Lawmakers in House and Senate exhale after heavy lift on transportation bill

Lawmakers and transportation advocates breathed a sigh of relief on Friday after passage of the first multi-year transportation bill in seven years.

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The House and Senate on Friday both approved a bill to spend $105 billion on road and transit projects over the next two years. The passage of the measure averted a 10th extension of a highway bill that was initially supposed to expire in 2009.

The long road that led to the agreement between the chambers was not lost on the chief architects of the new legislation.

"It is good to be at this point in the completion of a long-overdue transportation reform bill. A lot of people said it couldn't be done," Rep. John Mica (R-Fla.) said of the effort, which stretched three years and two sets of transportation committee chairmen in the House.

“It’s not lost on any of us that this is an election year," he told reporters after the House vote. "But we’ve got responsibilities that are bigger than an election.” 

The House voted 373-52 to approve the transportation bill.

Mica’s counterpart in the Senate, Sen. Barbara Boxer (D-Calif.), agreed with his assestment shortly after the Senate passed the measure on a 74-19 vote of its own.

“It has been a very long and winding road to get to this place,” Boxer said. “I think it sends a tremendous signal to the people of America, and that is that we can work together.” 

Negotiations on the transportation bill were thought to be at a dead end as recently as a week ago. 
To avoid a permanent stalemate, House Republicans dropped demands for mandating the authorization of the controversial Keystone XL oil sands pipeline and loosening regulations on coal ash. In return, Senate Democrats agreed to streamline environmental permitting of transportation projects and allow states to opt out of bike and pedestrian programs.

Many House Democrats fought tooth and nail against the provisions Republican leaders in the House insisted on including in the compromise. But even they said the passage of a new multi-year was a big deal.

“This is a 27-month bill. It's the best we could get with the money we could find,” Rep. Nick Rahall (D-W.Va.) told The Hill.

There was not as much money to find as there had been for transportation bills in the past, however. The last highway bill, which was signed into law in 2005 by former President George W. Bush, lasted four years and spent $244 billion on road and transit projects.

Some observers have said Congress is more partisan than it was then. It is indisputably more divided — Republicans controlled both chambers and the White House when a transportation bill was last passed. 

The new bill adjusts the annual spending amounts of the 2005 legislation for inflation. But instead of lasting four years, it runs only through the end of fiscal year 2014.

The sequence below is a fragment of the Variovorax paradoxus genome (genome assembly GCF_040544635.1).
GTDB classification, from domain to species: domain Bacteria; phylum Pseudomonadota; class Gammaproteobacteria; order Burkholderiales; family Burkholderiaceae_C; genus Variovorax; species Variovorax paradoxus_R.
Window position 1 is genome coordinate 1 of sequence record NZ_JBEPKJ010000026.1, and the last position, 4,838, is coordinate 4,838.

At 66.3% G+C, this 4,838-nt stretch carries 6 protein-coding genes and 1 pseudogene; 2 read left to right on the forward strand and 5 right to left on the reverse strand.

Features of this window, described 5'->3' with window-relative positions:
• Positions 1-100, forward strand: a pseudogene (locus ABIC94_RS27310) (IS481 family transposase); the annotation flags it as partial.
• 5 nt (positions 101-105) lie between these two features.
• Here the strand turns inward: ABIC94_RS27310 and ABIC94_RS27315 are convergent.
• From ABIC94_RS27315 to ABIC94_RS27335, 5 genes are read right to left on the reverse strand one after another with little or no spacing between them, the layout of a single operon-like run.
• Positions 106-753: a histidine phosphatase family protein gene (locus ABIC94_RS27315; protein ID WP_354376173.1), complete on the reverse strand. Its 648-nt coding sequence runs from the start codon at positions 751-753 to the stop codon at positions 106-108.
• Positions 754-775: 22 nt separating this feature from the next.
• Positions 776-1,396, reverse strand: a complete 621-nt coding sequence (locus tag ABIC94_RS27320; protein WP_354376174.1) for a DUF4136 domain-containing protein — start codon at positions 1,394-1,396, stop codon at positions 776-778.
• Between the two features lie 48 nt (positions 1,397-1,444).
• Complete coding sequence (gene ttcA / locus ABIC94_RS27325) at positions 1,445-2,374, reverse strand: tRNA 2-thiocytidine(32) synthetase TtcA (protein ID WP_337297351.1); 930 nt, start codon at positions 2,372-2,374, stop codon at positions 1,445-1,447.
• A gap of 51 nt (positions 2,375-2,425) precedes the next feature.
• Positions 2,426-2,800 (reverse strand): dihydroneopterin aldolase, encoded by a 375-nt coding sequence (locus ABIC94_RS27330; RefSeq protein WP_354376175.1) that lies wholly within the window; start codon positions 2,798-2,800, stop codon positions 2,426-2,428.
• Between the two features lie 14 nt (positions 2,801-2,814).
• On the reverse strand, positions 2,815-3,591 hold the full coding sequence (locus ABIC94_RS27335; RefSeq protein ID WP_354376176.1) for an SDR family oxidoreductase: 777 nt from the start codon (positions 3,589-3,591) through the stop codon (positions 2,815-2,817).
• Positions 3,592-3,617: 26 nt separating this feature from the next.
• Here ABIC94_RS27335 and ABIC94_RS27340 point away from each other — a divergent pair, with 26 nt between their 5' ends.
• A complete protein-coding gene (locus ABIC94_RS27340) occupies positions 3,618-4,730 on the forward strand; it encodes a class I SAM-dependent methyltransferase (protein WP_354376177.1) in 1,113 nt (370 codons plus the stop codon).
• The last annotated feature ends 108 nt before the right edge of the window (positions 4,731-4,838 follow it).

Transportation advocates still heralded the passage of something other than a temporary extension.

“Nearly three years after SAFETEA-LU expired, we are pleased that an agreement has been reached on national transportation policy,” the General Contractors Association of New York said in a statement of the Safe, Accountable, Flexible, Efficient Transportation Equity Act: A Legacy for Users.

“Finally some certainty can be provided regarding the federal commitment for the next two years of the New York State Department of Transportation (NYSDOT) and Metropolitan Transportation Authority (MTA) Capital Programs," the GCA NY continued.

Some transportation groups in Washington noted the transportation bill was not as robust as previous iterations.

“We view this bill — as we believe congressional leaders do — as just step one, which is making the significant program and policy reforms needed to restore public confidence in how the federal government is investing their money in transportation and mobility,” American Road & Transportation Builders Association (ARTBA) President Pete Ruane said in a news release as the highway bill was being voted on.

“Step two is coming to grips with how to fund the nation’s investments in transportation infrastructure and mobility over the longer term,” he continued. “That tough job remains. And it will require the same bipartisan, bicameral leadership and cooperation that was ultimately demonstrated on this bill.”   

Boxer acknowledged the respite from the fight about transportation funding would be short-lived.

“After we get our breath back, we’re going to sit down and look at a long-term solution,” she said after the final vote. “We know that the receipts from the gas tax are going down.”  

But other lawmakers were focused on celebrating a rare bipartisan agreement, and an even more rare long-term transportation bill.

“I hope people realize what a significant victory this is, with the political quagmire we are in,” Sen. Mary Landrieu (D-La.) said. “Up until a few weeks ago, people around here were saying it was never going to happen.”  

The transportation bill will have to be signed now by President Obama, who has campaigned against Congress for not approving new road and transit spending and other parts of his jobs proposals for the better part of a year.

Obama is expected to quickly sign the bill to avert an interruption in transportation funding.

This post was updated with new information at 4:45 p.m.

—Mike Lillis contributed to this report.